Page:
A Publication
of Reliable Methods
for the Preparation
of Organic Compounds
Annual Volume
Org. Synth. 1955, 35, 39
DOI: 10.15227/orgsyn.035.0039
Submitted by Jerome F. Eastham and Roy Teranishi1.
Checked by James Cason, James Jiu, and Elmer J. Reist.
1. Procedure
To a 5-l. three-necked flask, equipped with a sealed mechanical stirrer, a dropping funnel, and a take-off reflux condenser, are added 2 l. of sulfur-free toluene and two boiling chips. The openings of the dropping funnel and the condenser are protected by drying tubes containing Drierite. A portion (200 ml.) of the toluene is distilled from the flask (take-off cock open) in order to dry the system by azeotropic distillation; then 100 g. (0.26 mole) of cholesterol and 500 ml. of cyclohexanone (Note 1) are added to the flask. After an additional 50 ml. of toluene has been distilled, a solution of 28 g. (0.14 mole) of aluminum isopropoxide (Note 2) in 400 ml. of dry toluene (Note 3) is added dropwise over a period of approximately 30 minutes. During this time toluene is distilled at a rate slightly greater than the rate of addition of catalyst solution, so that when the addition is complete about 600 ml. of toluene has distilled. An additional 300 ml. of toluene is distilled, and the murky orange-colored reaction mixture is then allowed to cool to room temperature.
Four hundred milliliters of a saturated aqueous solution of potassium-sodium tartrate (Note 4) is added to the mixture, and the organic layer becomes clear and orange. The stirrer assembly is removed, and the mixture is steam-distilled until about 6 l. of distillate has been collected. The residual mixture is cooled and extracted successively with one 300-ml. portion and two 100-ml. portions of chloroform. The combined extracts are washed with two 100-ml. portions of water and dried over anhydrous magnesium sulfate. The chloroform is removed by distillation on the steam bath at reduced pressure (water aspirator). The residual viscous amber oil (Note 5) is dissolved by heating in 150 ml. of methanol. When the solution has cooled to about 40°, seeds of cholestenone are added, and the flask is wrapped with a small towel to ensure slow cooling (Note 6). After the bulk of the material has crystallized, which requires several hours, the mixture is stored at 0° overnight (Note 7). The product is collected by suction filtration, washed with 40–50 ml. of methanol previously cooled in an ice-salt bath, then dried at reduced pressure, first at room temperature and finally at 60°. The yield of light-cream-colored Δ4-cholesten-3-one is 81–93 g. (81–93%), m.p. 76–79°. Recrystallization from methanol gives material melting at 79.5–80.5° in 90% recovery (Note 8).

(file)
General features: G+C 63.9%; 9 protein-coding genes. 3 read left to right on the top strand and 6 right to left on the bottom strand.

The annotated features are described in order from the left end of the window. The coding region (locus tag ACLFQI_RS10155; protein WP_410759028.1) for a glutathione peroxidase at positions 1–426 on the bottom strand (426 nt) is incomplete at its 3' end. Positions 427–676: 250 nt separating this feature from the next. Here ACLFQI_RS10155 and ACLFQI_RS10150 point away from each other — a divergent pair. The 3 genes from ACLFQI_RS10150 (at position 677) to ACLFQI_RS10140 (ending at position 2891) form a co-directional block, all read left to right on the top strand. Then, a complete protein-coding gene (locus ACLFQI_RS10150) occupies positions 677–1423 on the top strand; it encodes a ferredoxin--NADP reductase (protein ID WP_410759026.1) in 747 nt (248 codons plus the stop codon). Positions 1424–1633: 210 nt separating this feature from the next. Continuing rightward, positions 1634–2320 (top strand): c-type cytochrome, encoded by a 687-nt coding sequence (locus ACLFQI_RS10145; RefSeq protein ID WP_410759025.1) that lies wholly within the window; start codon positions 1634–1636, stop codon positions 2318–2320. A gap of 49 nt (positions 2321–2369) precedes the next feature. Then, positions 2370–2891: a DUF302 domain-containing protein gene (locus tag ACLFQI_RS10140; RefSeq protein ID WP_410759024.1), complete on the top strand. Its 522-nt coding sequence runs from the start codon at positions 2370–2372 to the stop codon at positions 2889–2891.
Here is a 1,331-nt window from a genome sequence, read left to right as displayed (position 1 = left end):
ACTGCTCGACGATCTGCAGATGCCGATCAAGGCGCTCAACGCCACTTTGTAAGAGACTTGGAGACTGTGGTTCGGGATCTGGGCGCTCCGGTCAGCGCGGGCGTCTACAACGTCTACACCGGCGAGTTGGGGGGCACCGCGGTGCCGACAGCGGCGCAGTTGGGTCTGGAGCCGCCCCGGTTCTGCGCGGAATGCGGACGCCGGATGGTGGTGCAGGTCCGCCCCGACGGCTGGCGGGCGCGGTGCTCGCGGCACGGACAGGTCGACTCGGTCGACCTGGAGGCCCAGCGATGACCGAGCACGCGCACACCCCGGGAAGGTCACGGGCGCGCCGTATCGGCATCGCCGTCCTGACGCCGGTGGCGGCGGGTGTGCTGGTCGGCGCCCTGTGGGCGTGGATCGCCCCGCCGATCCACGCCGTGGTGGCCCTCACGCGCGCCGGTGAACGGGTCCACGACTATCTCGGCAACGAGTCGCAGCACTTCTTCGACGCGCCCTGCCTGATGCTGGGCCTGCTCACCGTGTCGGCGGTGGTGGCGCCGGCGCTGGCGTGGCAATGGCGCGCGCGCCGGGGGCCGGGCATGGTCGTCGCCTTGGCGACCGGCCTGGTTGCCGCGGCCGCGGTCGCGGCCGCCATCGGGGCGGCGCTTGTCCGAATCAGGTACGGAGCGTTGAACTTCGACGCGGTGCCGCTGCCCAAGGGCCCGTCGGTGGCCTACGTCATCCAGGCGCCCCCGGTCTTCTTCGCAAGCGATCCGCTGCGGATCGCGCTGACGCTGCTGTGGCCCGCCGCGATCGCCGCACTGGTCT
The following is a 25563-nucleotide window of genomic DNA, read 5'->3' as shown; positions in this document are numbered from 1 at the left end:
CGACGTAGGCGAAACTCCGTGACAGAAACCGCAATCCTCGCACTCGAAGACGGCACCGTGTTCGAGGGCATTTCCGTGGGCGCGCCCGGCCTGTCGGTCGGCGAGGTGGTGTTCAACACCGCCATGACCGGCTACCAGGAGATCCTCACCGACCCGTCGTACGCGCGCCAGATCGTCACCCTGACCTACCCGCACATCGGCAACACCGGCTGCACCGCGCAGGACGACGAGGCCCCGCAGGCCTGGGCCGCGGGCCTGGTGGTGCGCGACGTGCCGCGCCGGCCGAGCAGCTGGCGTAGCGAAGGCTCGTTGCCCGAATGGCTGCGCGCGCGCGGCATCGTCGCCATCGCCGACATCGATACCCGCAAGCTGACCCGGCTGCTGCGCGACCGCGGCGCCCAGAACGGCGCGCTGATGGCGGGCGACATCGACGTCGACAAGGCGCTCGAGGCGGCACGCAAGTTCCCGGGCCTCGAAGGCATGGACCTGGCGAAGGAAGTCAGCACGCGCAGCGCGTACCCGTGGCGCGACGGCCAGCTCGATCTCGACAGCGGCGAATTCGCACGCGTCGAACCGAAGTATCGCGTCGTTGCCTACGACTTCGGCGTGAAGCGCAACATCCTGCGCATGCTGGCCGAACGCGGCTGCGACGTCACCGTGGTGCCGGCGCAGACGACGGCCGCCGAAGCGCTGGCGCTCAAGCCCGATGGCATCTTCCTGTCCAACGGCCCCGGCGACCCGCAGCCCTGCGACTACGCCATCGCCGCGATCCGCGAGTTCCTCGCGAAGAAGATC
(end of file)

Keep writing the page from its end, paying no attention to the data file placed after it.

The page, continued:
2. Notes
1. Commercial cholesterol, m.p. 146–149°, is satisfactory if dried at reduced pressure at 100° for 48 hours. The cyclohexanone is simply distilled before use, b.p. 153–155°.
2. Directions for the preparation of aluminum isopropoxide are given by Young, Hartung, and Crossley.2 This compound is also commercially available. Turbidity of the catalyst solution is to be expected and is not detrimental.
3. Toluene is dried satisfactorily by distilling about 20% of it and using the residue, which is cooled with protection from moisture.
4. Either Rochelle or Seignette salt is satisfactory. The tartrate ion serves to keep the aluminum ion in solution.
5. Prolonged heating is not necessary, since the chloroform remaining with the residual oil does not hamper the crystallization.
6. Seed crystals may be obtained by transferring a few drops of the solution to a small test tube, then cooling and scratching.
Ordinarily the cholestenone will separate as an oil from a solution saturated much above 50°. In this event, rather than working with larger volumes of methanol, small portions of chloroform may be added to the solution to lower the saturation temperature to a point at which seed crystals do not turn to oil. The best yield of good crystalline product is realized by inducing crystallization at the highest possible temperature in order to obtain a large initial crop of crystals. A second crop is difficult if not impossible to obtain by direct crystallization.
The towel should be placed around the flask only after crystallization, rather than oil formation, is assured. The towel is carefully removed occasionally during the first hour to ascertain whether oil is forming on top of the crystals. If so, the solution is warmed slightly in order to redissolve the oil but not the crystals. The product is quite impure if it first separates as an oil which later crystallizes.
7. If initial crystallization is not induced at 40° or above, a further period of cooling in an ice-salt bath is necessary to obtain the best yield.
8. In order to avoid large volumes, it is recommended that 700 ml. of methanol be employed to recrystallize 90 g. of cholestenone and that either chloroform or acetone be used to increase the solubility of the cholestenone to the required amount.
3. Discussion
The methods of preparation of Δ4-cholesten-3-one have been summarized in an earlier volume.3 In addition, it has been obtained by the deacetylation of 3-acetoxy-3,5-cholestadiene.4 The present modification is less laborious than the earlier3 method.

References and Notes
  1. University of California, Berkeley, California.
  2. Young, Hartung, and Crossley, J. Am. Chem. Soc., 58, 100 (1936).
  3. Org. Syntheses Coll. Vol. 3, 207 (1955).
  4. Dory, Geri, Szabó, and Oposzky, Med. Prom. S.S.S.R., 13, No. 10, 14 (1959) [C. A., 54, 12192 (1960)].

Chemical Abstracts Nomenclature (Collective Index Number);
(Registry Number)


methanol (67-56-1)

chloroform (67-66-3)

Cyclohexanone (108-94-1)

acetone (67-64-1)

toluene (108-88-3)

aluminum isopropoxide

magnesium sulfate (7487-88-9)

Cholesterol (57-88-5)


Cholest-4-en-3-one (601-57-0)

potassium-sodium tartrate